LONDON (Reuters) - Carbon prices mired near record lows are spurring worries over efforts to lower emissions yet high oil prices remain a far greater threat to global economic growth, HSBC said in a research note on Thursday.
“We should be much more concerned about the growth-destroying effects of oil price hikes compared with the still modest and depressed carbon price,” analysts said.
The current oil price is equivalent to an almost unimaginable 153 euro carbon price, 17 times the current price of EU carbon permits, HSBC said.
“To put this all in perspective, the current EU ETS price of 8.6 euros a tonne, if applied across the economy, would have a comparative macro-economic impact of an oil price increase of just 3.3 euros a barrel,” the note said.
Benchmark EU carbon futures were trading at around 8.7 euros a tonne on Thursday, while Brent crude futures were around $125 a barrel.
Brent prices are up 57 percent over the past two years, reaching all-time highs in euros and pounds, driven by supply side concerns over Libya and Iran, rising demand from emerging markets and the impact of quantitative easing.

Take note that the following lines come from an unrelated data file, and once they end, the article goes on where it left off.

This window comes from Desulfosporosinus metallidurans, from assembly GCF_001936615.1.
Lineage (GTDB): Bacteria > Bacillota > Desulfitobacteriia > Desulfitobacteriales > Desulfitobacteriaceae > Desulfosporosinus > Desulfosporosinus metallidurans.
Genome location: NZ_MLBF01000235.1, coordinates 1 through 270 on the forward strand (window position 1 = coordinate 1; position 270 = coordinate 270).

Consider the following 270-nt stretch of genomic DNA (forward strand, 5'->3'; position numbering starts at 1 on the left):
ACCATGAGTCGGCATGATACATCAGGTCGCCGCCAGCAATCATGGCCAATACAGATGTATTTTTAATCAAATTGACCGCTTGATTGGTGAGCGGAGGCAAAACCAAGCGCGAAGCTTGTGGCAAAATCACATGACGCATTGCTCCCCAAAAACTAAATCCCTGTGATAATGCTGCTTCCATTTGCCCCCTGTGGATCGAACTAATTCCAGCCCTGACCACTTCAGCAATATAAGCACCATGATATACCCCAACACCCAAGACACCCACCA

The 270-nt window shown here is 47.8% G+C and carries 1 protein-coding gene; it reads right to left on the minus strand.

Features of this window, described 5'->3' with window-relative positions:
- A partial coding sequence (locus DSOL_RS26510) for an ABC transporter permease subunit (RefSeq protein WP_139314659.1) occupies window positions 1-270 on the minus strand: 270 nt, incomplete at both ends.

Eurozone economy concerns and permits oversupply have helped drive down the carbon price in the EU Emission Trading System (ETS) by around 37 percent over the same period.
Yet HSBC analysts warn high oil prices represent an “increasing drag” on the economy.
At current prices, the EU’s 2012 expenditure on crude oil would rise to 3.8 percent of GDP from 3.4 percent in 2008 while U.S. expenditure would climb to 5.4 percent of GDP from 4.8 percent.
Further, high oil prices offer only modest help in lowering carbon emissions, the analysts argued, estimating a 10 percent increase in the price would reduce emissions by only 0.2 percent in 2030.
Nor would driving oil prices far higher be an effective way of cutting emissions given the unacceptable economic costs, and much less so than a carbon tax, HSBC said.
Instead, energy efficiency would reduce both the oil burden and cut emissions, and save over 5.6 trillion euros by 2035, the analysts estimated.
Transport measures could help including tighter auto fuel efficiency standards, reforming fuel and car taxation to favour efficiency and a switch to the electric vehicles and rail networks.
Reporting by Nina Chestney; editing by Jason Neely